Lee Miller: Witness to the Concentration Camps and the Fall of the Third Reich

One of America’s only women war correspondents reports on the liberation of the concentration camps, Soviet and American troops meeting at Torgau, and Hitler’s burning villa in Berchtesgaden

Freed prisoners at Dachau scavenging in the dump.

Top Photo: Freed prisoners at Dachau scavenging in the dump. © Lee Miller Archives, England 2024. All rights reserved. www.leemiller.co.uk

In early 1945, American war correspondent Lee Miller had already covered the war from so many angles: women’s work on the British home front; the Allied invasion of Western Europe; and the liberation of Paris. Her final reports from the European theater would feature some of the most iconic images from World War II.

Liberation of Buchenwald

Following several months in France and Luxembourg, Miller reconnected with the US Army on their advance eastward. Catching wind that a concentration camp had been liberated, she hitched a ride to Buchenwald, near Weimar in east-central Germany. The camp had been liberated by the 6th Armored Division on April 11, 1945. A few days prior, as the SS fled, prisoners took control of the camp and hoisted a white flag, awaiting the arrival of liberating troops who could provide them with food, transportation, and medical care.

Though American troops had recently liberated Ohrdruf, a subcamp of Buchenwald, many of the soldiers were unprepared for the horrors of a major concentration camp. They entered a camp packed with nearly 21,000 prisoners, emaciated and near death. More than half of the prisoner population had already been evacuated, forced on death marches to Flossenbürg, Dachau, and Theresienstadt. The remaining prisoners consisted of a diverse mix of Jewish prisoners, children, prisoners of war, political prisoners, resistance fighters, communists, Jehovah’s Witnesses, Roma and Sinti, and criminal prisoners. While the SS did not perpetrate mass executions or gassings at the camp, the American forces discovered a block for medical experimentation, sites for execution and torture, and a crematorium. Bodies of prisoners were piled high, stacked like wood, and more prisoners were confined to their bunks, unable to move and slowly dying.

Miller arrived in the camp several days after liberation, around April 17, 1945. At this point, many of the bodies had been buried and an effort had been made to create a more hygienic environment for the survivors awaiting relocation. As Miller wrote in her report for Vogue:

The six hundred bodies stacked in the courtyard of the crematorium because they had run out of coal the last five days had been carted away until only a hundred were left; and the splotches of death had been washed from the wooden potato masher because the place had to be disinfected; and the bodies on the whipping stalls were dummies instead of almost dead men who could feel but not react. The subterranean hospital was really and seriously working, but the one hundred and fifty who died every day were still being shoved into a room off the ward.[1]

As at Ohrdruf, General Patton insisted that the local residents visit the camp, as many of them claimed disingenuously that they had never heard of such a camp, much less one that was nearby. Miller noted their shock upon visiting: “The tourists invited by General Patton fainted all over the place, although some remained arrogant. Even after the place was ninety-five percent cleaned up, soldiers who are used to battle casualties lying in ditches for weeks are sick and miserable at what they see here.”[2]

The first funeral procession leaving Buchenwald.

The first funeral procession leaving Buchenwald. © Lee Miller Archives, England 2024. All rights reserved. www.leemiller.co.uk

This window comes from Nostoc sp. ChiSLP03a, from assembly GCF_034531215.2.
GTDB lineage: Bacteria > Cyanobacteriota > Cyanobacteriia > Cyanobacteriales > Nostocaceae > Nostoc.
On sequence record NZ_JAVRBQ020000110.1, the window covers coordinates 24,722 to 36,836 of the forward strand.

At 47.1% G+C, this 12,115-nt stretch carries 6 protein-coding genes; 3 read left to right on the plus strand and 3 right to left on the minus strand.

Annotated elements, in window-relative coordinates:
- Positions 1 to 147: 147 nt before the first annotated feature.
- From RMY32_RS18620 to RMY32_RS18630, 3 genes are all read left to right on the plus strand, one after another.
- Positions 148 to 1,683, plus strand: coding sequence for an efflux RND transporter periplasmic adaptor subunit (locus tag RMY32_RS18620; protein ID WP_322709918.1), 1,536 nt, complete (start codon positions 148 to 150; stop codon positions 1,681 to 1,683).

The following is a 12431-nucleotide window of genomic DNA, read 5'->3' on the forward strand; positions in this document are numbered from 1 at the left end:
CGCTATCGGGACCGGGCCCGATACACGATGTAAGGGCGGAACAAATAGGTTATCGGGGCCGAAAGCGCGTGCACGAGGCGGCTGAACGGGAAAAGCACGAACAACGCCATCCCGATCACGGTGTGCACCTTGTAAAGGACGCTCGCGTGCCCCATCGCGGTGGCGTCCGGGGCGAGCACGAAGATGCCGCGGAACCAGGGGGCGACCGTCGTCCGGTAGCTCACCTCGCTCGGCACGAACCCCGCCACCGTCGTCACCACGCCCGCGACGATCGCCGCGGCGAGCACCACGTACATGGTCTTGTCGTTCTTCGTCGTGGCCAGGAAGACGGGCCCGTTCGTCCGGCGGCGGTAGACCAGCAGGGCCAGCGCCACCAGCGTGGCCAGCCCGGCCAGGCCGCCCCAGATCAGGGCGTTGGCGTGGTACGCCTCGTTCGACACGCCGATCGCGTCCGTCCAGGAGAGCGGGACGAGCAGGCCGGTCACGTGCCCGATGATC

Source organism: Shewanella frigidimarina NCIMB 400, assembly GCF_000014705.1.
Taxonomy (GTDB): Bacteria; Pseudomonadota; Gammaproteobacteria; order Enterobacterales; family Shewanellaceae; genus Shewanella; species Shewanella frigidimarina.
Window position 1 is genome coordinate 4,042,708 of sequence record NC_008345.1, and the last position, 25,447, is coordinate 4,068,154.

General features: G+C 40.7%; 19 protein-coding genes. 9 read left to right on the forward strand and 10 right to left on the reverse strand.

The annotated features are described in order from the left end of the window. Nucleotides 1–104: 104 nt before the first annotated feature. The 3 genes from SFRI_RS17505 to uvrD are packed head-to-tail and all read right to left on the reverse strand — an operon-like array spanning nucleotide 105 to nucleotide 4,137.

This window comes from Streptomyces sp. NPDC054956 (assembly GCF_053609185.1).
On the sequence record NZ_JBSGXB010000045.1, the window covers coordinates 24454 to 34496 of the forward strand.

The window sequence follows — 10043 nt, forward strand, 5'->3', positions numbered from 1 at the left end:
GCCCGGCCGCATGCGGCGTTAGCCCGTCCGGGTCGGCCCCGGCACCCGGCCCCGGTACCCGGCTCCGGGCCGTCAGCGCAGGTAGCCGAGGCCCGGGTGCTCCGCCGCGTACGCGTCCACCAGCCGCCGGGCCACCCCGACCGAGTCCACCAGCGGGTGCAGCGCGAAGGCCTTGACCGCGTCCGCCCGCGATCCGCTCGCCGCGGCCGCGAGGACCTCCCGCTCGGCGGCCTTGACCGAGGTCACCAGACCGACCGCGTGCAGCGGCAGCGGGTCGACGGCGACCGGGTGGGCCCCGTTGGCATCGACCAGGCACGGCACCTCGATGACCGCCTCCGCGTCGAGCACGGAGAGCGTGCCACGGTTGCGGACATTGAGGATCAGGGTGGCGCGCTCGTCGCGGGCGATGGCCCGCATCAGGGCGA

Lee Miller wrote little of her own experience at Buchenwald, instead focusing on the reactions of the locals and the soldiers. She made her disgust with the locals apparent, condemning those who appeared in nationalistic clothing, while sympathizing with the American soldiers who were unable to enter certain buildings, who were sick at the site of such inhumanity, and who attempted to help even when they did not know how. Photographing the first funeral procession to leave the camp, Miller captured the desolate environment and the worn-down prisoners, sharing in their moment of mourning.


Upon leaving Buchenwald, Miller reconnected with her compatriot, fellow American war correspondent David E. Scherman of LIFE magazine. He was an immense source of support for Miller and perhaps one of the few people who could understand the emotional turmoil within her. Together they set off for Torgau, Germany, where they had heard American and Soviet forces were soon to meet.[3]

American and Soviet soldiers toast to victory in Europe, Torgau

American and Soviet soldiers toast to victory in Europe, Torgau, April 27, 1945. National Archives, NAID: 276537105.

As they approached, Scherman received word to hang back, as someone else from LIFE had already been assigned the story. Miller, unwilling or unable to sit still, split up with Scherman and hitched a ride in a heavy weapons jeep with four soldiers from H Company, 273rd Infantry Regiment, 69th Infantry Division.[4] They took side roads through small villages and dense woodlands, arriving around the same time as many other journalists. On April 25, the day the armies met, Miller’s main impression was one of joviality and misunderstandings: 

I found it comic that the great symbolic joining of great modern armies should be thus: the Americans catching crabs in rowboats across a swift river to meet Russians who operated horse-drawn artillery. […] there was a terrible rat race of photographers – they were funnier than the main event.[5]

Several nights of heavy drinking ensued in Torgau, followed by the tipoff that American forces were moving toward Munich under the direction of General Patton. Chasing him down the road, Miller and Scherman reconnected and made their way to the Sixth Army Press Camp, where LIFE correspondent Dick Pollard informed them that the 42nd Infantry “Rainbow” Division was going to liberate Dachau concentration camp that night.[6]

Liberation of Dachau